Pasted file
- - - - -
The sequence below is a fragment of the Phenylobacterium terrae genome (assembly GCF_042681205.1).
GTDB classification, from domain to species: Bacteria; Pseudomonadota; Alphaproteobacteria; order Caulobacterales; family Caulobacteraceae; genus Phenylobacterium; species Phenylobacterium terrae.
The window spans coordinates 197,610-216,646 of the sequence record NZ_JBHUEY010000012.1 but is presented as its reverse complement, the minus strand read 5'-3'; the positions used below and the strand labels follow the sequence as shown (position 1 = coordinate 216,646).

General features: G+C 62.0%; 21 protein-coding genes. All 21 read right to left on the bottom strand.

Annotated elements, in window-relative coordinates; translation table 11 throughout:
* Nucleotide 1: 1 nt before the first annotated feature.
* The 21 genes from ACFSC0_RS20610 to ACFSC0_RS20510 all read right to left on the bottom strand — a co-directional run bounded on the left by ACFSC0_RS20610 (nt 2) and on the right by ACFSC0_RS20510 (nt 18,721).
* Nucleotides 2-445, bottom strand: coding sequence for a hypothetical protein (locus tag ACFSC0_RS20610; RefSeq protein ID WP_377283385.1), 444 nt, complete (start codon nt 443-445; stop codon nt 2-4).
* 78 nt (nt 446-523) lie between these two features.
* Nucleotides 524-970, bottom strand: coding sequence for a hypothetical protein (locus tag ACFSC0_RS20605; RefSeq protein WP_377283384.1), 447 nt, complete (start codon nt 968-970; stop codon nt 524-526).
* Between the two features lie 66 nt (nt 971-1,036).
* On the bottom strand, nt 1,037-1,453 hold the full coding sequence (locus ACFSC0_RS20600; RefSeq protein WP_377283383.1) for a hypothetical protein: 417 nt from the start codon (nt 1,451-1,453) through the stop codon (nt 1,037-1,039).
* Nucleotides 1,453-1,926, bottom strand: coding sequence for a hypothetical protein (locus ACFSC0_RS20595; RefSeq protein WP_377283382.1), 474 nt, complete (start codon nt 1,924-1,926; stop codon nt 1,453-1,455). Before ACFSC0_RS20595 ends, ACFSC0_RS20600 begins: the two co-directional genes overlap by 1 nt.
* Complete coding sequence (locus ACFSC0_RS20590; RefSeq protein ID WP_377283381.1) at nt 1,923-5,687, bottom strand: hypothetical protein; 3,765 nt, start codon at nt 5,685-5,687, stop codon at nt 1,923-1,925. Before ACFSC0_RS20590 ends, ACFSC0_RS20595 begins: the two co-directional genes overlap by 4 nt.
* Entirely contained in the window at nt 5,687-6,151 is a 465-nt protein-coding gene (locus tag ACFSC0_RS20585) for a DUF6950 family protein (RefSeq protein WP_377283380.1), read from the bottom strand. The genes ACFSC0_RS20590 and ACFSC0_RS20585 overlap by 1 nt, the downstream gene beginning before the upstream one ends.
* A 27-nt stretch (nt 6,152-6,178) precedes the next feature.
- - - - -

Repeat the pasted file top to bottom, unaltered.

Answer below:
The sequence below is a fragment of the Phenylobacterium terrae genome (assembly GCF_042681205.1).
GTDB classification, from domain to species: Bacteria; Pseudomonadota; Alphaproteobacteria; order Caulobacterales; family Caulobacteraceae; genus Phenylobacterium; species Phenylobacterium terrae.
The window spans coordinates 197,610-216,646 of the sequence record NZ_JBHUEY010000012.1 but is presented as its reverse complement, the minus strand read 5'-3'; the positions used below and the strand labels follow the sequence as shown (position 1 = coordinate 216,646).

General features: G+C 62.0%; 21 protein-coding genes. All 21 read right to left on the bottom strand.

Annotated elements, in window-relative coordinates; translation table 11 throughout:
* Nucleotide 1: 1 nt before the first annotated feature.
* The 21 genes from ACFSC0_RS20610 to ACFSC0_RS20510 all read right to left on the bottom strand — a co-directional run bounded on the left by ACFSC0_RS20610 (nt 2) and on the right by ACFSC0_RS20510 (nt 18,721).
* Nucleotides 2-445, bottom strand: coding sequence for a hypothetical protein (locus tag ACFSC0_RS20610; RefSeq protein ID WP_377283385.1), 444 nt, complete (start codon nt 443-445; stop codon nt 2-4).
* 78 nt (nt 446-523) lie between these two features.
* Nucleotides 524-970, bottom strand: coding sequence for a hypothetical protein (locus tag ACFSC0_RS20605; RefSeq protein WP_377283384.1), 447 nt, complete (start codon nt 968-970; stop codon nt 524-526).
* Between the two features lie 66 nt (nt 971-1,036).
* On the bottom strand, nt 1,037-1,453 hold the full coding sequence (locus ACFSC0_RS20600; RefSeq protein WP_377283383.1) for a hypothetical protein: 417 nt from the start codon (nt 1,451-1,453) through the stop codon (nt 1,037-1,039).
* Nucleotides 1,453-1,926, bottom strand: coding sequence for a hypothetical protein (locus ACFSC0_RS20595; RefSeq protein WP_377283382.1), 474 nt, complete (start codon nt 1,924-1,926; stop codon nt 1,453-1,455). Before ACFSC0_RS20595 ends, ACFSC0_RS20600 begins: the two co-directional genes overlap by 1 nt.
* Complete coding sequence (locus ACFSC0_RS20590; RefSeq protein ID WP_377283381.1) at nt 1,923-5,687, bottom strand: hypothetical protein; 3,765 nt, start codon at nt 5,685-5,687, stop codon at nt 1,923-1,925. Before ACFSC0_RS20590 ends, ACFSC0_RS20595 begins: the two co-directional genes overlap by 4 nt.
* Entirely contained in the window at nt 5,687-6,151 is a 465-nt protein-coding gene (locus tag ACFSC0_RS20585) for a DUF6950 family protein (RefSeq protein WP_377283380.1), read from the bottom strand. The genes ACFSC0_RS20590 and ACFSC0_RS20585 overlap by 1 nt, the downstream gene beginning before the upstream one ends.
* A 27-nt stretch (nt 6,152-6,178) precedes the next feature.